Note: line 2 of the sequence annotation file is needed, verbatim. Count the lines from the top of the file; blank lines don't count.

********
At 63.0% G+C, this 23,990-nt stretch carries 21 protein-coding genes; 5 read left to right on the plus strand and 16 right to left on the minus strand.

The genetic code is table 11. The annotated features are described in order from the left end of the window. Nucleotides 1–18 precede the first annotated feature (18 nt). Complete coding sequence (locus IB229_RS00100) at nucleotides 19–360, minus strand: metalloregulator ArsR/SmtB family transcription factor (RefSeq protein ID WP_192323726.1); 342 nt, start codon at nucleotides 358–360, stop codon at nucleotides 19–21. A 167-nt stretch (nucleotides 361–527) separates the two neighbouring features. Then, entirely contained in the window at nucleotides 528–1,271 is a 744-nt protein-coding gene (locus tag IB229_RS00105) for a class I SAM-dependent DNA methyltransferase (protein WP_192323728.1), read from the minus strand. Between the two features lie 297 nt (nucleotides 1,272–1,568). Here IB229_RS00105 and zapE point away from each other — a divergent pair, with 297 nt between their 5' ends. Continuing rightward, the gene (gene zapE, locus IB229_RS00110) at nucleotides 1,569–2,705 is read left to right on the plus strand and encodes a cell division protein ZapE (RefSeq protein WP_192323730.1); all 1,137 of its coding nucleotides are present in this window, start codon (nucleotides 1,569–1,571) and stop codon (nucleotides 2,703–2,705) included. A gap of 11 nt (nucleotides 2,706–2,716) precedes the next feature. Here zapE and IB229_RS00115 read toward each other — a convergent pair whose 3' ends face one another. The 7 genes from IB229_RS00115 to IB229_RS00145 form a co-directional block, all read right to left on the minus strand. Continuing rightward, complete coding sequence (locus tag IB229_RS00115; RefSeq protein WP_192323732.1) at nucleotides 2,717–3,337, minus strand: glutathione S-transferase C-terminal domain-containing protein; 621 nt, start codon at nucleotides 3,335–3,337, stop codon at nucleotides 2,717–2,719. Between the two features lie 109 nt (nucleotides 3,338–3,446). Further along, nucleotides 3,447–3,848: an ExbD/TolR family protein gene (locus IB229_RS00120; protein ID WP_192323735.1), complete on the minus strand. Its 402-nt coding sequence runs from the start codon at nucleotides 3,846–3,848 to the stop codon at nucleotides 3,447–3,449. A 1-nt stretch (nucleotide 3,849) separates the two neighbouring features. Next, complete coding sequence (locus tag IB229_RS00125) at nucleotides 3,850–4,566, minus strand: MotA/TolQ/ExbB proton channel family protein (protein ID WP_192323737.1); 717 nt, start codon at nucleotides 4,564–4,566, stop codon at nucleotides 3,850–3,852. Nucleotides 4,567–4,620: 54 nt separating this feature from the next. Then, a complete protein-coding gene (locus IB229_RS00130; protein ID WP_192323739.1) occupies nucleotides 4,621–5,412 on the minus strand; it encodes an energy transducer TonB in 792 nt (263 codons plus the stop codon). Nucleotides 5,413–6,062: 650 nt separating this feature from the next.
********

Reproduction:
The genetic code is table 11. The annotated features are described in order from the left end of the window. Nucleotides 1–18 precede the first annotated feature (18 nt). Complete coding sequence (locus IB229_RS00100) at nucleotides 19–360, minus strand: metalloregulator ArsR/SmtB family transcription factor (RefSeq protein ID WP_192323726.1); 342 nt, start codon at nucleotides 358–360, stop codon at nucleotides 19–21. A 167-nt stretch (nucleotides 361–527) separates the two neighbouring features. Then, entirely contained in the window at nucleotides 528–1,271 is a 744-nt protein-coding gene (locus tag IB229_RS00105) for a class I SAM-dependent DNA methyltransferase (protein WP_192323728.1), read from the minus strand. Between the two features lie 297 nt (nucleotides 1,272–1,568). Here IB229_RS00105 and zapE point away from each other — a divergent pair, with 297 nt between their 5' ends. Continuing rightward, the gene (gene zapE, locus IB229_RS00110) at nucleotides 1,569–2,705 is read left to right on the plus strand and encodes a cell division protein ZapE (RefSeq protein WP_192323730.1); all 1,137 of its coding nucleotides are present in this window, start codon (nucleotides 1,569–1,571) and stop codon (nucleotides 2,703–2,705) included. A gap of 11 nt (nucleotides 2,706–2,716) precedes the next feature. Here zapE and IB229_RS00115 read toward each other — a convergent pair whose 3' ends face one another. The 7 genes from IB229_RS00115 to IB229_RS00145 form a co-directional block, all read right to left on the minus strand. Continuing rightward, complete coding sequence (locus tag IB229_RS00115; RefSeq protein WP_192323732.1) at nucleotides 2,717–3,337, minus strand: glutathione S-transferase C-terminal domain-containing protein; 621 nt, start codon at nucleotides 3,335–3,337, stop codon at nucleotides 2,717–2,719. Between the two features lie 109 nt (nucleotides 3,338–3,446). Further along, nucleotides 3,447–3,848: an ExbD/TolR family protein gene (locus IB229_RS00120; protein ID WP_192323735.1), complete on the minus strand. Its 402-nt coding sequence runs from the start codon at nucleotides 3,846–3,848 to the stop codon at nucleotides 3,447–3,449. A 1-nt stretch (nucleotide 3,849) separates the two neighbouring features. Next, complete coding sequence (locus tag IB229_RS00125) at nucleotides 3,850–4,566, minus strand: MotA/TolQ/ExbB proton channel family protein (protein ID WP_192323737.1); 717 nt, start codon at nucleotides 4,564–4,566, stop codon at nucleotides 3,850–3,852. Nucleotides 4,567–4,620: 54 nt separating this feature from the next. Then, a complete protein-coding gene (locus IB229_RS00130; protein ID WP_192323739.1) occupies nucleotides 4,621–5,412 on the minus strand; it encodes an energy transducer TonB in 792 nt (263 codons plus the stop codon). Nucleotides 5,413–6,062: 650 nt separating this feature from the next.